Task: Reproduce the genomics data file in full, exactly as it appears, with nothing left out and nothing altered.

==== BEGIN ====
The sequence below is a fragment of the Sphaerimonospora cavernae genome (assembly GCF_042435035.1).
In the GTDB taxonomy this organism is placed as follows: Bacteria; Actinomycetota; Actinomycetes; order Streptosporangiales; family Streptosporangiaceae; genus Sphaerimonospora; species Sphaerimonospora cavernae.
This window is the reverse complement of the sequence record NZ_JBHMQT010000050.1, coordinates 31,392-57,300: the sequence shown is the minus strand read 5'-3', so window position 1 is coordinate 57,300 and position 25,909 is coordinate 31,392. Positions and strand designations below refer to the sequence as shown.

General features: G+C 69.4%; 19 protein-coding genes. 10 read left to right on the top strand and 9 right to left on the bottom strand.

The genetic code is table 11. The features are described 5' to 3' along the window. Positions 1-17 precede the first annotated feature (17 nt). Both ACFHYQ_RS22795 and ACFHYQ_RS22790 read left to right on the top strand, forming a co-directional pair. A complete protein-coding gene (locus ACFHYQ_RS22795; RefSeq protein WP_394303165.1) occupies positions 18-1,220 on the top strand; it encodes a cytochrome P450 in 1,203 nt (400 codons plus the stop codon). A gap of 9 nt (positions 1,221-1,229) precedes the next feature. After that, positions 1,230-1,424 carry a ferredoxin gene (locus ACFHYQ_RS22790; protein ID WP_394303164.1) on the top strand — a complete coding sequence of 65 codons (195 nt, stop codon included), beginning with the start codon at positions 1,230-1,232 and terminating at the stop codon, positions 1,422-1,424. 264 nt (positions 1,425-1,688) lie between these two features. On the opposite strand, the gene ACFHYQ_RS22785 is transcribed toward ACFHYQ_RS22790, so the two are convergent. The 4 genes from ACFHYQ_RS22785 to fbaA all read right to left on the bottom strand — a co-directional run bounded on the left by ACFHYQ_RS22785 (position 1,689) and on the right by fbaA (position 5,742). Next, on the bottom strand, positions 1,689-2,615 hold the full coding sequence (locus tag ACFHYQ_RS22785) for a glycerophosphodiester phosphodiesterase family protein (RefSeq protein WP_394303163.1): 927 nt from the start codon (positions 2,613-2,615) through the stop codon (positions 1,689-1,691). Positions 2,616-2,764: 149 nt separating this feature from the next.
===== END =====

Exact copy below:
The sequence below is a fragment of the Sphaerimonospora cavernae genome (assembly GCF_042435035.1).
In the GTDB taxonomy this organism is placed as follows: Bacteria; Actinomycetota; Actinomycetes; order Streptosporangiales; family Streptosporangiaceae; genus Sphaerimonospora; species Sphaerimonospora cavernae.
This window is the reverse complement of the sequence record NZ_JBHMQT010000050.1, coordinates 31,392-57,300: the sequence shown is the minus strand read 5'-3', so window position 1 is coordinate 57,300 and position 25,909 is coordinate 31,392. Positions and strand designations below refer to the sequence as shown.

General features: G+C 69.4%; 19 protein-coding genes. 10 read left to right on the top strand and 9 right to left on the bottom strand.

The genetic code is table 11. The features are described 5' to 3' along the window. Positions 1-17 precede the first annotated feature (17 nt). Both ACFHYQ_RS22795 and ACFHYQ_RS22790 read left to right on the top strand, forming a co-directional pair. A complete protein-coding gene (locus ACFHYQ_RS22795; RefSeq protein WP_394303165.1) occupies positions 18-1,220 on the top strand; it encodes a cytochrome P450 in 1,203 nt (400 codons plus the stop codon). A gap of 9 nt (positions 1,221-1,229) precedes the next feature. After that, positions 1,230-1,424 carry a ferredoxin gene (locus ACFHYQ_RS22790; protein ID WP_394303164.1) on the top strand — a complete coding sequence of 65 codons (195 nt, stop codon included), beginning with the start codon at positions 1,230-1,232 and terminating at the stop codon, positions 1,422-1,424. 264 nt (positions 1,425-1,688) lie between these two features. On the opposite strand, the gene ACFHYQ_RS22785 is transcribed toward ACFHYQ_RS22790, so the two are convergent. The 4 genes from ACFHYQ_RS22785 to fbaA all read right to left on the bottom strand — a co-directional run bounded on the left by ACFHYQ_RS22785 (position 1,689) and on the right by fbaA (position 5,742). Next, on the bottom strand, positions 1,689-2,615 hold the full coding sequence (locus tag ACFHYQ_RS22785) for a glycerophosphodiester phosphodiesterase family protein (RefSeq protein WP_394303163.1): 927 nt from the start codon (positions 2,613-2,615) through the stop codon (positions 1,689-1,691). Positions 2,616-2,764: 149 nt separating this feature from the next.